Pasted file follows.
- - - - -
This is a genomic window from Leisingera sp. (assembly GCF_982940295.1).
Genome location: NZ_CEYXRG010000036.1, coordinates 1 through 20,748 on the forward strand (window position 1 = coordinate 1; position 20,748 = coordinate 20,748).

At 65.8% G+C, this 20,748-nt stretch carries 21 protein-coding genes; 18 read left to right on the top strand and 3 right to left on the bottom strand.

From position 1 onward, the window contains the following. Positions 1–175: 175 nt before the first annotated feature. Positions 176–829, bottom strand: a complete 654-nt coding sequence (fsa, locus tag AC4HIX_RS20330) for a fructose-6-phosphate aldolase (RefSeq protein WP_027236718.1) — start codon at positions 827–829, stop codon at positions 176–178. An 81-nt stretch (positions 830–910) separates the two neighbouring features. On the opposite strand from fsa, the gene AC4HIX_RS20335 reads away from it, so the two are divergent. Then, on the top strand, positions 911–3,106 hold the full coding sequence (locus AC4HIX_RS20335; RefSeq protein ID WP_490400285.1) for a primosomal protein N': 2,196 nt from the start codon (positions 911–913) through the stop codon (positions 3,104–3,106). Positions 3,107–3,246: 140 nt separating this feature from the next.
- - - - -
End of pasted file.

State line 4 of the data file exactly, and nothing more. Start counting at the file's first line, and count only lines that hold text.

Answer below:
From position 1 onward, the window contains the following. Positions 1–175: 175 nt before the first annotated feature. Positions 176–829, bottom strand: a complete 654-nt coding sequence (fsa, locus tag AC4HIX_RS20330) for a fructose-6-phosphate aldolase (RefSeq protein WP_027236718.1) — start codon at positions 827–829, stop codon at positions 176–178. An 81-nt stretch (positions 830–910) separates the two neighbouring features. On the opposite strand from fsa, the gene AC4HIX_RS20335 reads away from it, so the two are divergent. Then, on the top strand, positions 911–3,106 hold the full coding sequence (locus AC4HIX_RS20335; RefSeq protein ID WP_490400285.1) for a primosomal protein N': 2,196 nt from the start codon (positions 911–913) through the stop codon (positions 3,104–3,106). Positions 3,107–3,246: 140 nt separating this feature from the next.